In this year’s Index of Economic Freedom (IEF), published by the Heritage Foundation and the Wall Street Journal, just over 40 African economies are included in its 152-strong list. This apparently sends a message that, Africa has fundamental issues to deal with. Mauritius (10th), Botswana (36th), and Rwanda (65th) are rated as the continent’s freest economies, while Congo (168th), Equatorial Guinea (173rd), and of course, Zimbabwe (175th) wallow at the bottom of the index. The index also indicates that Sub-Saharan Africa is ranked last in seven of the ten economic freedom assessed, performing particularly poorly in three crucial areas: property rights, freedom from corruption, and business freedom. Though, better than the global average on government expenditure. (more…)

The following was written by ASFL blog team member Osoteku Demilade

While the world is enthralled with the migrant crisis in Europe, the number of homeless people displaced  in Nigeria is already nearing those from the Nigerian Civil war.

The Internal Displacement Monitoring Centre revealed that as of April 2015, over 1.5 million people have been forced to leave their homes in Nigeria. This figure is comprised of people displaced as a result of terrorist attacks by the Islamist armed group Boko Haram in north-eastern Nigeria, the government-led counterinsurgency operations against the group, ongoing inter-communal clashes and natural hazard-induced disasters.

Home is a notion that only nations of the homeless fully appreciate and only the uprooted comprehend.

Internally Displaced Persons in Nigeria

Internally Displaced Persons in Nigeria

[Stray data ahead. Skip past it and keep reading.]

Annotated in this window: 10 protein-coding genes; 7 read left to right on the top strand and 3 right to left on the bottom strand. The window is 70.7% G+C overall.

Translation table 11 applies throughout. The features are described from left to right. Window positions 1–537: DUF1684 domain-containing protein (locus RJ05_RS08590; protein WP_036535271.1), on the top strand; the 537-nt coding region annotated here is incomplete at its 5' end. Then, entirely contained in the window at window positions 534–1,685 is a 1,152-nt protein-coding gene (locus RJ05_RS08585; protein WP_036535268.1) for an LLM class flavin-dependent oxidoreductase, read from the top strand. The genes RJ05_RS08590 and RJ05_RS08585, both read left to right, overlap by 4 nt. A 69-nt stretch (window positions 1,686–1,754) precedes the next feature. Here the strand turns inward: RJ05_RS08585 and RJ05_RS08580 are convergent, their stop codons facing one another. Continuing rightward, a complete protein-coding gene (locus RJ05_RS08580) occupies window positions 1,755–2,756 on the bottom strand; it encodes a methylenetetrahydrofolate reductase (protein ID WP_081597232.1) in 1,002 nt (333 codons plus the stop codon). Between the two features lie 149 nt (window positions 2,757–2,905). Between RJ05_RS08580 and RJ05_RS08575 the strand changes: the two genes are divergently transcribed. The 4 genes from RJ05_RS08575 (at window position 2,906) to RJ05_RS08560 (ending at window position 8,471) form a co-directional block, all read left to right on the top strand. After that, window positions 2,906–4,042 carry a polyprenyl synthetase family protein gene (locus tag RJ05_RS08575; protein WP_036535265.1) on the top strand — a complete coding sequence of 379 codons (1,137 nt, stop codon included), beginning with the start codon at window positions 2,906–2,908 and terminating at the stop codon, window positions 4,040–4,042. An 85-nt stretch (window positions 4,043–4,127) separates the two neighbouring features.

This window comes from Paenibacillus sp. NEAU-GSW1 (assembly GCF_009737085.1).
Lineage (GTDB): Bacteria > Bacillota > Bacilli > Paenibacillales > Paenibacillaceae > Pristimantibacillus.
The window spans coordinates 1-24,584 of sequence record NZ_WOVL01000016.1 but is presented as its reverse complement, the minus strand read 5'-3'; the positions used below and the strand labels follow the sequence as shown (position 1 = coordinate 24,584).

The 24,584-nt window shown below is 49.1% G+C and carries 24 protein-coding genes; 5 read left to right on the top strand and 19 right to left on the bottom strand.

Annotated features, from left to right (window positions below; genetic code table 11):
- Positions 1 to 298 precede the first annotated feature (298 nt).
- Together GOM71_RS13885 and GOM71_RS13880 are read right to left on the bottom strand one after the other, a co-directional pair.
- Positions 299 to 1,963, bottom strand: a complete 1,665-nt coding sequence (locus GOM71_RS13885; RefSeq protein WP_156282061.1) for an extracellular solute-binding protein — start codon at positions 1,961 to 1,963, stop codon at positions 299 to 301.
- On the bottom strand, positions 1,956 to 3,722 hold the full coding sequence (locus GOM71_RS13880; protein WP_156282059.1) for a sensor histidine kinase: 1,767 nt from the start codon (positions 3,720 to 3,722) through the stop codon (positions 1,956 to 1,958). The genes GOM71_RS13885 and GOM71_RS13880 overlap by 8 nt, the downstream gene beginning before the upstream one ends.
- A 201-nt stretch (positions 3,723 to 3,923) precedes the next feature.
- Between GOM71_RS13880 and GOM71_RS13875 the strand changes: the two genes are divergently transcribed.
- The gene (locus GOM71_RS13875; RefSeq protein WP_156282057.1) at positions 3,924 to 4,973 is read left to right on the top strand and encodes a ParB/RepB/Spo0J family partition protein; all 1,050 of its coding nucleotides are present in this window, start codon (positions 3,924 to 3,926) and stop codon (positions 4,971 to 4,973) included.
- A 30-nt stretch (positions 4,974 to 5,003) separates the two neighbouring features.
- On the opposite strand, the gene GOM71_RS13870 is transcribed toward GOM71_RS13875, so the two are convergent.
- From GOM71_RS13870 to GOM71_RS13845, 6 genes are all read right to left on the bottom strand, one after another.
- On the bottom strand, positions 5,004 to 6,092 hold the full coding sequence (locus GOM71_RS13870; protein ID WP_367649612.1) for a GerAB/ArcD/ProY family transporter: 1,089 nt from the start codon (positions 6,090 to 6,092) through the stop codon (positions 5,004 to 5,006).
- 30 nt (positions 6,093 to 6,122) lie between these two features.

By  September 2015, the number of homeless people as a result of the Boko Haram related operations has increased to over 2.1 million; the highest number of internally displaced persons in the world as revealed by the latest International Organization for Migration Report.
The deadly Nigerian Civil War of 1967 – 1970, the greatest humanitarian crisis in Nigeria’s history, claimed thousands of life and made about 1-3 million civilians homeless. The Boko Haram insurgency although more subtle as it doesn’t operate as a full scale war, has already made over 2.1 million people homeless and has killed people in their thousands. (more…)

The following was contributed by ASFL Programs Associate Chukwuemeka Ezeugo

ASFL Board Retreat

African Students For Liberty will be posting periodic updates of her activities to keep members and partners informed about what the organization is up to on the continent.

On the 29th and 30th of August, 2015 the African Executive Board Retreat  held in Ibadan Oyo State, Nigeria, where East, West and Southern Africa were represented. The Board members came up with plans about realizing SFL objectives in Africa, while at the same time taking ownership of the plans and means of achieving this. We look forward to a more pragmatic ASFL in the coming year.